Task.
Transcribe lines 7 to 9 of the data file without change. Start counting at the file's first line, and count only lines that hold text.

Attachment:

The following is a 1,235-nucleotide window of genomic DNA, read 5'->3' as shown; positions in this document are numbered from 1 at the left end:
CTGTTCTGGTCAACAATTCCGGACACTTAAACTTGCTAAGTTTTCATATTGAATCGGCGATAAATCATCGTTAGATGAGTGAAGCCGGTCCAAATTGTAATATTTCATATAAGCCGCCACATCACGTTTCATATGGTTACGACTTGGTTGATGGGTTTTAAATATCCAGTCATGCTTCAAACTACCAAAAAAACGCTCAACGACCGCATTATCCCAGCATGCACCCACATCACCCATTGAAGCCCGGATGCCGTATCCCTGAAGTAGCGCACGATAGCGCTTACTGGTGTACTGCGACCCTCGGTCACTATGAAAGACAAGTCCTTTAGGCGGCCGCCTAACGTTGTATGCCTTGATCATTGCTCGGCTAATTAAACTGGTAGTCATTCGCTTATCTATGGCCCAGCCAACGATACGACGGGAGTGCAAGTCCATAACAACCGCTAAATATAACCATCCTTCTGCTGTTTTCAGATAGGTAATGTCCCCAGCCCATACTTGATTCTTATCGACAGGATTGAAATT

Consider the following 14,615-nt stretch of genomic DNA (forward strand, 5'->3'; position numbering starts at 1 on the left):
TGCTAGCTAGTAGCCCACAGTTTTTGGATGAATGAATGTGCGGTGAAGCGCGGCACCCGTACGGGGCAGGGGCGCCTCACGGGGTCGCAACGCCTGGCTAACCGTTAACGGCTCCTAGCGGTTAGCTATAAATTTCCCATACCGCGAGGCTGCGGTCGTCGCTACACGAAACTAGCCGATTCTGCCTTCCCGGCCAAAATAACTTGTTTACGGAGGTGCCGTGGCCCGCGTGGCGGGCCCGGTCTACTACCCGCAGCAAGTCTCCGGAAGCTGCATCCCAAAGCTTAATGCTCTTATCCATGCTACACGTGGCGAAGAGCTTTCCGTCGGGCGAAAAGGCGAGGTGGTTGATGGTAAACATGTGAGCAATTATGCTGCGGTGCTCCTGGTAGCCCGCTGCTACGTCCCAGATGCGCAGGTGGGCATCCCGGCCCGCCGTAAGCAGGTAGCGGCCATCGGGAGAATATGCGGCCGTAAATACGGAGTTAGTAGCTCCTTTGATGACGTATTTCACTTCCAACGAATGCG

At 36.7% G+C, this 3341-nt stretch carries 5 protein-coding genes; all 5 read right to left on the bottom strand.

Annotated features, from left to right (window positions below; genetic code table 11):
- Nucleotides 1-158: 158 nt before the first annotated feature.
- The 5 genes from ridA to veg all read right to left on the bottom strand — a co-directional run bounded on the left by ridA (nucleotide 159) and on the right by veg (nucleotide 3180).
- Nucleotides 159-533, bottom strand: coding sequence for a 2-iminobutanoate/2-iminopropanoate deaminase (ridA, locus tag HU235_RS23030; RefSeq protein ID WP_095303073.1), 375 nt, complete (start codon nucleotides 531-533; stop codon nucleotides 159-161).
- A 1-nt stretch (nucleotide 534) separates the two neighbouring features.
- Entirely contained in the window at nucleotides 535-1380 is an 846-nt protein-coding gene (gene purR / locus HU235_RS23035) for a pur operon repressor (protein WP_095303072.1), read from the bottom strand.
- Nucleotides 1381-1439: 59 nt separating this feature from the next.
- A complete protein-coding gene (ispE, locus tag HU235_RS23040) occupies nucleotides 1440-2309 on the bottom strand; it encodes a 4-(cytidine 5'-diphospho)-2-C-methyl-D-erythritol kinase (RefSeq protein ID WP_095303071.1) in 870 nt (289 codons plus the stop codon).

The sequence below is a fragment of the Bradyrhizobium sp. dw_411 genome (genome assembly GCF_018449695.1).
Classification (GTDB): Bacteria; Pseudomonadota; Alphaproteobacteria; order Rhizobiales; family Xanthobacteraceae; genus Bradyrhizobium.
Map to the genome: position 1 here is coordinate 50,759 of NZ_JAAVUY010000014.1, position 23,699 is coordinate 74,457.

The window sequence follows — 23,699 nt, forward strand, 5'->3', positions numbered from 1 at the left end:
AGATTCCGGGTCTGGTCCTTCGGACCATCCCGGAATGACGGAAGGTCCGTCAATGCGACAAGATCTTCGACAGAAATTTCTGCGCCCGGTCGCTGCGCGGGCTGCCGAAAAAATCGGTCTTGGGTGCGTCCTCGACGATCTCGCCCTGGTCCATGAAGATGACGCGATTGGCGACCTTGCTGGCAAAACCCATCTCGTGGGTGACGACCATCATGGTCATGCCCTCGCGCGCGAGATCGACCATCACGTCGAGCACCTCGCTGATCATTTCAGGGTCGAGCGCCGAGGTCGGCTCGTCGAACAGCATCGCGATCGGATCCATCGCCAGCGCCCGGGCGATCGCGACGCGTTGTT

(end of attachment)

- Nucleotides 1-158: 158 nt before the first annotated feature.
- The 5 genes from ridA to veg all read right to left on the bottom strand — a co-directional run bounded on the left by ridA (nucleotide 159) and on the right by veg (nucleotide 3180).
- Nucleotides 159-533, bottom strand: coding sequence for a 2-iminobutanoate/2-iminopropanoate deaminase (ridA, locus tag HU235_RS23030; RefSeq protein ID WP_095303073.1), 375 nt, complete (start codon nucleotides 531-533; stop codon nucleotides 159-161).